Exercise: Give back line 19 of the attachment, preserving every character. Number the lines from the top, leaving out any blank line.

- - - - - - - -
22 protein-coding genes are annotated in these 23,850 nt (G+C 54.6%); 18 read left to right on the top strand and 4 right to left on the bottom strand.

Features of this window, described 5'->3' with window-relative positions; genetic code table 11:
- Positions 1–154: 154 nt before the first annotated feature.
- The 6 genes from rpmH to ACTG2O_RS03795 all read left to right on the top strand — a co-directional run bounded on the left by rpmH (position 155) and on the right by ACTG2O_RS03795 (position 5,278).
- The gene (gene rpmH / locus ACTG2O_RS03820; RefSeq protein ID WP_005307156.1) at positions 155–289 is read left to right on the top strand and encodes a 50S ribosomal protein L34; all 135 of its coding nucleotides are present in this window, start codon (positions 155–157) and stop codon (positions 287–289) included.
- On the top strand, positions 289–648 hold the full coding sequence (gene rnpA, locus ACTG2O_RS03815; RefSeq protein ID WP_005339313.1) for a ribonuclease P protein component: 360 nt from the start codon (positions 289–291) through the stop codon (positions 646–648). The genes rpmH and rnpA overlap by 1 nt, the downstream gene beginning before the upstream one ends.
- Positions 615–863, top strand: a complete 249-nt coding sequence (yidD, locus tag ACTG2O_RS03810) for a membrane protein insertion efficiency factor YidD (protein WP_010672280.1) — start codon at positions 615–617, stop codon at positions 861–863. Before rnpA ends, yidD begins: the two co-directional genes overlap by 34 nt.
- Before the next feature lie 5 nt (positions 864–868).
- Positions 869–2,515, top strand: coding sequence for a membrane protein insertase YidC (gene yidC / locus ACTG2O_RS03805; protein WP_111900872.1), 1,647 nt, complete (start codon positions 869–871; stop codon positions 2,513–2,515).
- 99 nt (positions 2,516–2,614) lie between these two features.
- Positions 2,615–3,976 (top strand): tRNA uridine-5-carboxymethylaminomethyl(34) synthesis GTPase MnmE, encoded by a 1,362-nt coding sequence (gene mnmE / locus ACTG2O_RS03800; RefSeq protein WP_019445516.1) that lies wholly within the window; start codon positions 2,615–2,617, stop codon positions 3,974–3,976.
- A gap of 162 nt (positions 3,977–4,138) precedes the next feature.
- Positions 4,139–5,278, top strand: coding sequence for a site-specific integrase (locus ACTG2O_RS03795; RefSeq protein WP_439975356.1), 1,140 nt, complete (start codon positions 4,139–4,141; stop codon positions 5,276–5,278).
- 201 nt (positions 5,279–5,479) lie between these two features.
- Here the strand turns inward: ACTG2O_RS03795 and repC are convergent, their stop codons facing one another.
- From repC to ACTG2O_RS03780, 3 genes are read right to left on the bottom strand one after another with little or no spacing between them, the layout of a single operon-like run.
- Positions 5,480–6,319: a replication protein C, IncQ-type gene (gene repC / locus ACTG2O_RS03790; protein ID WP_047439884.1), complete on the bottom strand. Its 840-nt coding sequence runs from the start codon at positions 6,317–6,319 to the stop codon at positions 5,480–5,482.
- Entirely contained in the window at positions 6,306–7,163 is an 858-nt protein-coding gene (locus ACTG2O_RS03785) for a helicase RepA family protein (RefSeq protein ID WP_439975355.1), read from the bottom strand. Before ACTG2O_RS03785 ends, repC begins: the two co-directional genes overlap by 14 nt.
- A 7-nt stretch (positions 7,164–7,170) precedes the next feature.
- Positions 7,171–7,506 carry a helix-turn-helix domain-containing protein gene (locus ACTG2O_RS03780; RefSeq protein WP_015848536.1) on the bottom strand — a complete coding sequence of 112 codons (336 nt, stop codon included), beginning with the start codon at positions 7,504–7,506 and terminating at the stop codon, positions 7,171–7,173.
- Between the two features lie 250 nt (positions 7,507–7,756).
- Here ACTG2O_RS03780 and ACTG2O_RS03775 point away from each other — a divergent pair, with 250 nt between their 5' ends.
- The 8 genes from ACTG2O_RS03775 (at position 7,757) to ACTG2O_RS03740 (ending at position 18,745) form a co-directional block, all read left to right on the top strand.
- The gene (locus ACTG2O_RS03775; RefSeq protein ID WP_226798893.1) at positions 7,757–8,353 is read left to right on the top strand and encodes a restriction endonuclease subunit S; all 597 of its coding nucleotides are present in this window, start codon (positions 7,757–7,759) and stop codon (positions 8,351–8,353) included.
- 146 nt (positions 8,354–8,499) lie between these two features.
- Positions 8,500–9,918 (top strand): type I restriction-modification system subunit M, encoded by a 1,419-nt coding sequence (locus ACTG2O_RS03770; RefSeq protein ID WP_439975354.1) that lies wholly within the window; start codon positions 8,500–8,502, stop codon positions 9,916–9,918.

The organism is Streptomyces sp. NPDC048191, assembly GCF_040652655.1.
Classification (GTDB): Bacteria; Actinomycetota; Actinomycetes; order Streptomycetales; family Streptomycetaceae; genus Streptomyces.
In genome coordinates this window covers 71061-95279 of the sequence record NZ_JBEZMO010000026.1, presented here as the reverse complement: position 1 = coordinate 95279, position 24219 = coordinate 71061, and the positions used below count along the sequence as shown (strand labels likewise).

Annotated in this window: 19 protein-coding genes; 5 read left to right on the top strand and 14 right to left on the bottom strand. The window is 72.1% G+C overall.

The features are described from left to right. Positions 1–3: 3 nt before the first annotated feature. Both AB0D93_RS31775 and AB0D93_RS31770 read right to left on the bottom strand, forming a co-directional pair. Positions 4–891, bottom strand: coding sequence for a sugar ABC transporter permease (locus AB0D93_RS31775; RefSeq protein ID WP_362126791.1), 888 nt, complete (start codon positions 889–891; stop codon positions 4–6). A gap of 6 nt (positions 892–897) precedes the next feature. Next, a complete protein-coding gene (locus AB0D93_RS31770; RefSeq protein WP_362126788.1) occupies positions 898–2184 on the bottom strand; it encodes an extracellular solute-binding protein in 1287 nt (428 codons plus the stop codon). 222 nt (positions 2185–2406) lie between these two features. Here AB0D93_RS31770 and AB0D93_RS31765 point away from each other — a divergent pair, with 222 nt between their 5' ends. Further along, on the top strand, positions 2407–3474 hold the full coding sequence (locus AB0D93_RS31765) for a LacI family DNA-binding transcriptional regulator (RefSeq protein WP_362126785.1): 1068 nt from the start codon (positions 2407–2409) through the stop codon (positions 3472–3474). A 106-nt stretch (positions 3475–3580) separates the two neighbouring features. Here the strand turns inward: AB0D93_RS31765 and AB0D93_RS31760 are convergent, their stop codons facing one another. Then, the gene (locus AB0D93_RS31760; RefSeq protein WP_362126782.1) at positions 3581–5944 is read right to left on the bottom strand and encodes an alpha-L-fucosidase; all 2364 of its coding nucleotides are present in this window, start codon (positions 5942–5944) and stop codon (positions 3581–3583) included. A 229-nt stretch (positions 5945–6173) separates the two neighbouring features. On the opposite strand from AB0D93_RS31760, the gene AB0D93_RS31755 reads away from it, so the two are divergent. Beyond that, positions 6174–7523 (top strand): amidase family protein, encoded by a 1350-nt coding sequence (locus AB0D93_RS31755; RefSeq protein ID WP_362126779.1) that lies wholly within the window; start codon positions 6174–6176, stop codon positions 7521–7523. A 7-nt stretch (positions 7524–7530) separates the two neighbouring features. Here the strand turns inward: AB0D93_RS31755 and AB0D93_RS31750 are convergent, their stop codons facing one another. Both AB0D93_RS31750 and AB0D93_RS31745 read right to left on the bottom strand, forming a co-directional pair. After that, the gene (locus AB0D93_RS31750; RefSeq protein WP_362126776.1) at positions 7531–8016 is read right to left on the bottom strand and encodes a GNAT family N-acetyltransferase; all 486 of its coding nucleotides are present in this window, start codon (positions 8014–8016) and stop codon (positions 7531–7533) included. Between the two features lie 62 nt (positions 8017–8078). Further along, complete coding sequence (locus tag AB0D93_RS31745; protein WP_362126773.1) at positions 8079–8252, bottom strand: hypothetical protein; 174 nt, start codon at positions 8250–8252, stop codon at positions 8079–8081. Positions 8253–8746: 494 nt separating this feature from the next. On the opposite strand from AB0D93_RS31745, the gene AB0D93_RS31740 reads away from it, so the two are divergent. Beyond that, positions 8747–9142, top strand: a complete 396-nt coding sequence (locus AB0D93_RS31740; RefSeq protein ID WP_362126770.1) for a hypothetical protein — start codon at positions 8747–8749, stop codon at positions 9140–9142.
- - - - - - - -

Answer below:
- A 7-nt stretch (positions 7,164–7,170) precedes the next feature.